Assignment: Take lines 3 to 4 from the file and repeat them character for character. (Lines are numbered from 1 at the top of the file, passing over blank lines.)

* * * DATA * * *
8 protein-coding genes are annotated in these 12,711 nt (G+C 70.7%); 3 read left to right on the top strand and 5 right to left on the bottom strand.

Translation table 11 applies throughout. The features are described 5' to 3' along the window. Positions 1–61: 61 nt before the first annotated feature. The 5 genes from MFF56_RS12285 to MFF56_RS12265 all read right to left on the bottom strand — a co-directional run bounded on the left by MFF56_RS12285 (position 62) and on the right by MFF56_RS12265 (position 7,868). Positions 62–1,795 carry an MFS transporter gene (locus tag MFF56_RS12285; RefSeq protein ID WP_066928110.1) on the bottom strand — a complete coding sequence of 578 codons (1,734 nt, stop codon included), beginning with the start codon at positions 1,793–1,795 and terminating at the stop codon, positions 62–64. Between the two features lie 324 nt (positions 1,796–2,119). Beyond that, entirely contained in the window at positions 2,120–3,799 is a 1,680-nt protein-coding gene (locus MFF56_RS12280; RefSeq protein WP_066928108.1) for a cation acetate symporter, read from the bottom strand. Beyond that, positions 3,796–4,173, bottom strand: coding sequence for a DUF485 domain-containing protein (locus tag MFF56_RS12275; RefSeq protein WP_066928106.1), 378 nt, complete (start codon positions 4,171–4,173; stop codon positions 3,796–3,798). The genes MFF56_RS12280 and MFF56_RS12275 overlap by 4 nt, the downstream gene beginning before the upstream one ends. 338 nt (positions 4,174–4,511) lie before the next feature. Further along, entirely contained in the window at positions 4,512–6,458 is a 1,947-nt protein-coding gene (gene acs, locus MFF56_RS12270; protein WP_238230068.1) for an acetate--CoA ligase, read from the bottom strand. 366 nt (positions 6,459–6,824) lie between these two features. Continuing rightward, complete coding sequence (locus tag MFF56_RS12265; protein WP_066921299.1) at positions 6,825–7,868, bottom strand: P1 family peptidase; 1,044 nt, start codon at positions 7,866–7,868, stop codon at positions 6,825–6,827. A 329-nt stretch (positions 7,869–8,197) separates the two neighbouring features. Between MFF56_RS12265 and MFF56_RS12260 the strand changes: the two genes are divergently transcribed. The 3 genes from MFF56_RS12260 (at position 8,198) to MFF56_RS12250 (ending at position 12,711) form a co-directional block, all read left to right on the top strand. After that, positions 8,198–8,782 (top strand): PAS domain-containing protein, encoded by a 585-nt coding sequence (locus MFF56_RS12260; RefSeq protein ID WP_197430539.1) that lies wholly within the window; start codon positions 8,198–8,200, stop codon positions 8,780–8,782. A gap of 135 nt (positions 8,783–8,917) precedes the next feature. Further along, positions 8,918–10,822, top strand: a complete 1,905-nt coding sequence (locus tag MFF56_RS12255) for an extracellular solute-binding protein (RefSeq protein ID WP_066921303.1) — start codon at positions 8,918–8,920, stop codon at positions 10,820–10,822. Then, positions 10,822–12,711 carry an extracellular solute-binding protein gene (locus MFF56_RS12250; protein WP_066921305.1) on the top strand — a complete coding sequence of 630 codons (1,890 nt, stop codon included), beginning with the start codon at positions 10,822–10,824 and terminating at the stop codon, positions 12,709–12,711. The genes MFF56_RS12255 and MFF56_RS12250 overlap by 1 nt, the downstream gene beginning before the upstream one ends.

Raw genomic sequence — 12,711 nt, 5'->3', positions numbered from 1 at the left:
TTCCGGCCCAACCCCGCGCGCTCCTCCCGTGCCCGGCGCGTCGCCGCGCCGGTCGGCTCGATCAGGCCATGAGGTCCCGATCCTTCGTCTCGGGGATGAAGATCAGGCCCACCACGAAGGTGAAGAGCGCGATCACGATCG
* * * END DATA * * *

Raw genomic sequence — 12,711 nt, 5'->3', positions numbered from 1 at the left:
TTCCGGCCCAACCCCGCGCGCTCCTCCCGTGCCCGGCGCGTCGCCGCGCCGGTCGGCTCGATCAGGCCATGAGGTCCCGATCCTTCGTCTCGGGGATGAAGATCAGGCCCACCACGAAGGTGAAGAGCGCGATCACGATCG